Wednesday, August 22, 2012

More Covino Comments Answered-Part XVIII-Fevers

Peter Covino in his True Book of Mormon Geography website, in discussing the Fevers mentioned in Alma, makes an interesting, though unsupportable claim and ridiculously uninformed statement about Fevers and their cause and cures. He writes:

 “Believe it or not, the single verse that refers to "fevers" in The Book of Mormon has been interpreted by some as "malaria," which only occurs in tropical areas. Therefore, they conclude Book of Mormon lands must have been in Mesoamerica.”

First of all, the idea of malaria has nothing to do with the tropics or with Mesoamerica. It has to do with the scriptural reference to deadly fever, and plants God provided to prevent it. Secondly, let’s dispense with the concept of the Tropics entirely. During the days of classical Rome and Greece, during their greatness, the virulence of malaria was severe. So many died from malaria, that the Romans erected numerous altars and shrines to the goddess of the Fever (Febris). Fortunately, the Romans knew how to cure malaria—they drained the swamps because “Care should be taken where there are swamps in the neighborhood, because certain tiny creatures which cannot be seen by the eyes breed there.” The Romans were quite aware of good hygienic practices and incorporated them into their city planning and public works projects, for example by constructing great sewer systems to funnel waste away, by draining swamps every chance they got, and of course by building many, many bathhouses.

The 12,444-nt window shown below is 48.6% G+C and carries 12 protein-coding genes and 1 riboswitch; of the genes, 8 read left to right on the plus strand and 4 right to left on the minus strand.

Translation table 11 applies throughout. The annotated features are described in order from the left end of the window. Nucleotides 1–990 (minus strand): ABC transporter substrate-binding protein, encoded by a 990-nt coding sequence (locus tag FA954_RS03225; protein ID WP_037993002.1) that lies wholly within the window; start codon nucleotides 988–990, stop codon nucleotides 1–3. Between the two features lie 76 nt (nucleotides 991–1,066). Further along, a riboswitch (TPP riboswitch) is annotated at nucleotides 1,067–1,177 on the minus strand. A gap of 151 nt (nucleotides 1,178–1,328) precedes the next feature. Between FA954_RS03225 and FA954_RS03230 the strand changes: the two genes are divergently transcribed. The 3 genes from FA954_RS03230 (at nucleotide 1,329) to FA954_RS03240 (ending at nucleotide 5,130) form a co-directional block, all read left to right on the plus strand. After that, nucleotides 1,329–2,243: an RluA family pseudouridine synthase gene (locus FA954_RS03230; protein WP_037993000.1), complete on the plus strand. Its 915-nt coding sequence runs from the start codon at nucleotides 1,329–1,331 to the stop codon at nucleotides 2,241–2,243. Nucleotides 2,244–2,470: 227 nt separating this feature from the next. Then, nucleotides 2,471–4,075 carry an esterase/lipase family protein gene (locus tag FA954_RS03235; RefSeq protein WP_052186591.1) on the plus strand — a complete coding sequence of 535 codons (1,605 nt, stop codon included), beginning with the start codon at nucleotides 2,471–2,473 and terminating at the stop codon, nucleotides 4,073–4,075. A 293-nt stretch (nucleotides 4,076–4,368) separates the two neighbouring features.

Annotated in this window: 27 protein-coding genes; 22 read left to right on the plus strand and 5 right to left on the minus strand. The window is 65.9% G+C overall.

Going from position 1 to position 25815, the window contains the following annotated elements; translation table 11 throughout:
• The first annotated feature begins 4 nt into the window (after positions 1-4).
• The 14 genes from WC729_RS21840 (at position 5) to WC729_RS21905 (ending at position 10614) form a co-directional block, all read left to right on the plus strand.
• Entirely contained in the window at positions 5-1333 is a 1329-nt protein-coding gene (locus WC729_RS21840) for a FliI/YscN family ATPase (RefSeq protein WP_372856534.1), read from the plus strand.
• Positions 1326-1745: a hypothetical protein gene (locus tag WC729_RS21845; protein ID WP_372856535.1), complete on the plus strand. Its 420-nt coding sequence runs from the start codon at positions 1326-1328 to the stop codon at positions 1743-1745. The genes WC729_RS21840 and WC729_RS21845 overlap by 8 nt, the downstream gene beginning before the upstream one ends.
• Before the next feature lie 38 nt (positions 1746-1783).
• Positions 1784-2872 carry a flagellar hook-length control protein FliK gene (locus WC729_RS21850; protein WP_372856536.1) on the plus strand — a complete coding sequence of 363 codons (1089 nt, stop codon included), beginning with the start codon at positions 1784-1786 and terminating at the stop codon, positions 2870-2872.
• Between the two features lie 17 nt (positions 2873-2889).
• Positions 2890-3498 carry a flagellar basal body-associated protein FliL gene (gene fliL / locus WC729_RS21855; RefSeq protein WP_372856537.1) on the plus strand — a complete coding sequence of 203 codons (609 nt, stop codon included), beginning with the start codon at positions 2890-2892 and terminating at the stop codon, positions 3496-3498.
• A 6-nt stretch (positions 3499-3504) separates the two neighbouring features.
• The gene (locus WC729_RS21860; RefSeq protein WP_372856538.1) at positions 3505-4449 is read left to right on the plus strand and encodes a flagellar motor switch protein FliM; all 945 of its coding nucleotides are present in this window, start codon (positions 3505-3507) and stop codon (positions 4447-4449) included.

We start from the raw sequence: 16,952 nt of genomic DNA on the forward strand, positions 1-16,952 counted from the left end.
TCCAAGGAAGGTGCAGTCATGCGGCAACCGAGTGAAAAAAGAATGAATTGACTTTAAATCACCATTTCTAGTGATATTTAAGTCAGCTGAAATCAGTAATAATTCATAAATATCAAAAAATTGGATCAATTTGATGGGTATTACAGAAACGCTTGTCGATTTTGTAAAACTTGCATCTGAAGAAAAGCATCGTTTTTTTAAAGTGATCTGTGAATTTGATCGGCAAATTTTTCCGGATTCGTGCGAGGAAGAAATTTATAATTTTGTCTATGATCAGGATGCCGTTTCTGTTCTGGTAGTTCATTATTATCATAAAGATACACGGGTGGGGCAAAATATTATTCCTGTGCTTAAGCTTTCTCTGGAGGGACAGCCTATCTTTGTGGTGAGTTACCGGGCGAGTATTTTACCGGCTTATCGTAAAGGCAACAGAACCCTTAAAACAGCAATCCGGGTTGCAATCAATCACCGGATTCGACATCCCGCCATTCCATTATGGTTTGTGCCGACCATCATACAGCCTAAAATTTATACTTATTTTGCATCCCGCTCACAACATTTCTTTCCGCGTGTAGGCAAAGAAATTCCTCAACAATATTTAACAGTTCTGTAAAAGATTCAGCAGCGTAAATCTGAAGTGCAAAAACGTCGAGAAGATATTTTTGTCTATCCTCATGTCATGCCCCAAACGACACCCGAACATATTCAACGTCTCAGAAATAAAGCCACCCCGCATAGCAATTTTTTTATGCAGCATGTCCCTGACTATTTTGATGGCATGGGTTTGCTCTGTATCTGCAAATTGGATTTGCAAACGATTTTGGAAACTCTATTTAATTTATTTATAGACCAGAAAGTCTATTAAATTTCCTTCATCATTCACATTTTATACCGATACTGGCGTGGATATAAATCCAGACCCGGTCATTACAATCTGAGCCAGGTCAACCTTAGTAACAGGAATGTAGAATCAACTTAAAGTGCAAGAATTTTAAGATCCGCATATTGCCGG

Left: Rome was built on seven hills because the lowlands were swamps; Right: The great sewer systems come in on the West side of the Forum, and the drainage systems that cleared the swamps

Anciently, the months from July to October were considered unsafe in Rome at whatever epoch; which is confirmed by Roman authors advising the population to leave the city during the hot season – which incidentally only the rich could do, with their wonderful country villas awaiting them during such unhealthy months. The populace instead, stuck in the city, died in the thousands each year because of malaria.

However, Rome has what is called a Mediterranean Climate, which is considerably more mild than the tropics, and somewhat like that of Southern California. The average temperature during July to August in Rome is about 72º to 86º Fahrenheit, July being the hottest month.

The point of all this is simple. Malaria is both ancient, and thrives in areas where swamps are common. It is caused by Plasmodium parasites. The parasites are spread to people through the bites of infected Anopheles mosquitos (left), called "malaria vectors", which bite mainly between dusk and dawn. Actually, there are four parasite species that cause malaria in humans: Plasmodium falciparum, Plasmodium vivax, Plasmodium malariae, and Plasmodium ovale, with the first two the most common and the first one the deadlies, whicht is found throughout the world. Ancient Rome found that in draining the swamps, the mosquitos had no habitat and disappeared, as did the disease of fever along with them.